Dairy Products

29 August 2011 @ 11:20 am |

dairy

What are dairy products and what are the issues with them?Dairy products include anything made from cow’s milk including cream, butter, yoghurt and cheese. Milk powder is also included in a lot of cakes, biscuits, chocolate and processed foods. Modern nutritionists no longer see milk as a super food, and it is now known that excess milk intake can have some negative health impacts. Cows’ milk is designed for baby cows, not people, and it is not an easy food for us to digest. It is often thought that it is high in both protein and calcium, but it can be unhealthy to consume excess protein, and the calcium in milk is very difficult for us to absorb. Many people find that dairy intake can contribute to sinusitis and other mucous conditions as well as allergies, particularly in young children. There is also a strong link between a diet high in animal protein such as dairy products and joint conditions like arthritis later in life.

We are not saying don’t eat dairy products – just that moderation is good in all things and variety in your diet is great.

So what else can I eat or feed my child?There are alternatives to cows’ milk from either sheep or goats, as well as vegan alternatives based mostly on soy, rice and oats. Many people find goats’ or sheep’s milk much easier to digest than cows’ milk, because it is closer in structure to human milk, and many children who are allergic to cow’s milk can be successfully weaned on goat’s milk. There are also now goats and sheep’s milk cheeses and yoghurts that taste at least as good as those made from cow’s milk.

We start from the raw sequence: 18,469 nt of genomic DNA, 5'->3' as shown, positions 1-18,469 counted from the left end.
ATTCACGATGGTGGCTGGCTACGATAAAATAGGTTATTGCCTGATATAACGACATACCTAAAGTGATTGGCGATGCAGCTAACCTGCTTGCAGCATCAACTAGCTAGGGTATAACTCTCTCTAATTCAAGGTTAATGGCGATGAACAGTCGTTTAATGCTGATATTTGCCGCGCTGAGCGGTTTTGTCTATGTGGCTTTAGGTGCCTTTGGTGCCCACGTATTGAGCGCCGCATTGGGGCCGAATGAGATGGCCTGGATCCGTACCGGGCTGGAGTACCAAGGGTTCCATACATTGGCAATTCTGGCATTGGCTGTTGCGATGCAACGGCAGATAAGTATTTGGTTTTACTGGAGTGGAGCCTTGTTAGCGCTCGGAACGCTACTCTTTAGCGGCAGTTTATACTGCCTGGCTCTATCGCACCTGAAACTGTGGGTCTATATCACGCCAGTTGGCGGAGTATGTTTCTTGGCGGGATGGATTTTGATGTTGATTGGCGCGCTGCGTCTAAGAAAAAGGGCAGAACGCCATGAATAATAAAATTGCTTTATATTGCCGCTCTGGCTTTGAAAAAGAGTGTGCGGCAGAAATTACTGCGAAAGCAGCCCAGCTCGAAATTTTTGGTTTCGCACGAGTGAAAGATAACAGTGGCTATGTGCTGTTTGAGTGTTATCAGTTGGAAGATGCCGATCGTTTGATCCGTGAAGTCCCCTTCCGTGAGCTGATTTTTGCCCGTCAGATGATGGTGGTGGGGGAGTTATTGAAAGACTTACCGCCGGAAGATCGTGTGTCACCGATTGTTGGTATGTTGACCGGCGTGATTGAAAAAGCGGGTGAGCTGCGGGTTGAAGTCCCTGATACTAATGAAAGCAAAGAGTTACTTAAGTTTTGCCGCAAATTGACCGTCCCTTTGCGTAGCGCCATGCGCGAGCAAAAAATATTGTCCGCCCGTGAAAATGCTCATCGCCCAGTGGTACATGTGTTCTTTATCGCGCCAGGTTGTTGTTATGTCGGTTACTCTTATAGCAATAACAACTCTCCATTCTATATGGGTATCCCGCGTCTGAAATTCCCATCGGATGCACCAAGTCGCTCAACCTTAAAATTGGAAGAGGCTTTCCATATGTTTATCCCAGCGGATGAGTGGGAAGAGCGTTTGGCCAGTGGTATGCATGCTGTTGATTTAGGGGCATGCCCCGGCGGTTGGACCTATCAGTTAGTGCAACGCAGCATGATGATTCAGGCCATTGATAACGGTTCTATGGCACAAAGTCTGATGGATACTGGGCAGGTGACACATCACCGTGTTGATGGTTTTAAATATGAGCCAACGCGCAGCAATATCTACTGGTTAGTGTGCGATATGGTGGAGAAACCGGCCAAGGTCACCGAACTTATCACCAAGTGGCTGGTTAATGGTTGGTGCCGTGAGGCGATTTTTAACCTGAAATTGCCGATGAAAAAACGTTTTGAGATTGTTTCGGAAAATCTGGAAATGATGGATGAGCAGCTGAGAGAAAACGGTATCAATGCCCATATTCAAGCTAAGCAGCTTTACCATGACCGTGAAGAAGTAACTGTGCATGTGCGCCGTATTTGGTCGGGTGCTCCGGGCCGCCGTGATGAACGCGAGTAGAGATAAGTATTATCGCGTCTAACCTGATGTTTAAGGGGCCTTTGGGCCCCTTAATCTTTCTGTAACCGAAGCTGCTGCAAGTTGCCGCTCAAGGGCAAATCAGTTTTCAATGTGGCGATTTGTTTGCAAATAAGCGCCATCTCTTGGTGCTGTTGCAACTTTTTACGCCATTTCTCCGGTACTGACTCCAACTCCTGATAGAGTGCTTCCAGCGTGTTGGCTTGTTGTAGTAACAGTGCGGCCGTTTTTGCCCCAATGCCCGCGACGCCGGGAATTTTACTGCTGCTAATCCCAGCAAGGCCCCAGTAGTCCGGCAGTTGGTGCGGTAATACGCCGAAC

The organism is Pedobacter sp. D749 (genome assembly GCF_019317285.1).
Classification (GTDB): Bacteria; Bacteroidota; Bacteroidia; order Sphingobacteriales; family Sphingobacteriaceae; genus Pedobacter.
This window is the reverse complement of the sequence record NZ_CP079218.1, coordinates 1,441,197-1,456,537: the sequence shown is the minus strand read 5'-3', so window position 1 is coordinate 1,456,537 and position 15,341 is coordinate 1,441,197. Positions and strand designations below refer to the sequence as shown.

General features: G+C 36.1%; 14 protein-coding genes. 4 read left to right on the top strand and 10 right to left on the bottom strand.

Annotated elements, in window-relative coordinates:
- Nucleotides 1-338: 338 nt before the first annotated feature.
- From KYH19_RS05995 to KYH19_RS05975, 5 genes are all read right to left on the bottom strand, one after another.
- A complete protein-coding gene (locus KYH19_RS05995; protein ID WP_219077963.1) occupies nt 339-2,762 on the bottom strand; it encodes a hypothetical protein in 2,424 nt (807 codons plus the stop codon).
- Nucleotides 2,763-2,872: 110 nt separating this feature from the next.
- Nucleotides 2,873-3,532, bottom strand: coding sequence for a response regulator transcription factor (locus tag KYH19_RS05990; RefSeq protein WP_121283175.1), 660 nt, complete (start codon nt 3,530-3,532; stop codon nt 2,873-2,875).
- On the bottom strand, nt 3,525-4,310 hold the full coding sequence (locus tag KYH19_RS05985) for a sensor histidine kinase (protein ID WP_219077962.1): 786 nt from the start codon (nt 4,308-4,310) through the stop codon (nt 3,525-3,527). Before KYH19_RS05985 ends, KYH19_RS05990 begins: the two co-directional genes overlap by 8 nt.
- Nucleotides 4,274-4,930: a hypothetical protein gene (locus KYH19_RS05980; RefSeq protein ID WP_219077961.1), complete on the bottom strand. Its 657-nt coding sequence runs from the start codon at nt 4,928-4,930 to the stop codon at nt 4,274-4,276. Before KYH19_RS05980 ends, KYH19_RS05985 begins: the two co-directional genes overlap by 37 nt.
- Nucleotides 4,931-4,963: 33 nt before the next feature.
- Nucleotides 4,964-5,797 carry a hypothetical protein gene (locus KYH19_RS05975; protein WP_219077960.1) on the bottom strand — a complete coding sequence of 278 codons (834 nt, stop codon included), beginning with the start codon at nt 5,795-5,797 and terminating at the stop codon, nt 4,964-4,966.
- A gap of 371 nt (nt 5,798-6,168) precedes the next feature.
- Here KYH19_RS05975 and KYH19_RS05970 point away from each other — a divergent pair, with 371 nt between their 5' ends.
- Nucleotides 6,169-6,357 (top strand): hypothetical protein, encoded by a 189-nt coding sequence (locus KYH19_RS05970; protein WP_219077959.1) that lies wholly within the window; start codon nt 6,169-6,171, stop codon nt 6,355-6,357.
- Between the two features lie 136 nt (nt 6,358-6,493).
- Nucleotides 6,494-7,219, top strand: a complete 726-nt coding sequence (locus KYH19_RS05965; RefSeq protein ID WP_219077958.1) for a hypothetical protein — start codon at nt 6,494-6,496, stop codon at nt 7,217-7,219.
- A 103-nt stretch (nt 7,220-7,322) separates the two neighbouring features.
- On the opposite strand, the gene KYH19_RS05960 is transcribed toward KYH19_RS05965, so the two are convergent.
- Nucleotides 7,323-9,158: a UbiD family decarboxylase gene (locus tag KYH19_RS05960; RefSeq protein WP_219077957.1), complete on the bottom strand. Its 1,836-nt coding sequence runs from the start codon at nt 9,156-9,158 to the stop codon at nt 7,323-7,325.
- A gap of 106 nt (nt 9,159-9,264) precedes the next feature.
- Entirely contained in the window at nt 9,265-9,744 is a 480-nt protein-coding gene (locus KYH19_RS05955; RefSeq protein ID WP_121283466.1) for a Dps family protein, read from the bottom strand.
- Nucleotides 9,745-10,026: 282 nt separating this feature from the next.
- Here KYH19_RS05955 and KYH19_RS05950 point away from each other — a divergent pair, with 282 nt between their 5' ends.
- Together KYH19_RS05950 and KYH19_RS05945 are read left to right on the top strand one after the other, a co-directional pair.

For vegans, or those who cannot tolerate any dairy products, there is a range of soybased products including spreads, milk, cream and yoghurts, and even vegan cheese alternatives. Non dairy protein options include those made from tofu, tempeh and seitan. The range and quality of milk and yoghurt alternatives has increased dramatically in the last few years to include nut and cereal milks, soy cream and mousses.

What about organic milk?Organic milk is obviously still unsuitable for those with dairy intolerances, but it has several benefits over conventional products. As well as increasing animal welfare, organic milk will not contain antibiotic traces and it is now known to have a higher nutritional value. Recent research comparing organic and conventional milk has shown organic to be 50% higher in vitamin E, 75% higher in beta-carotene, which is converted to vitamin A, and considerably higher in omega 3 fatty acids, essential for brain function.

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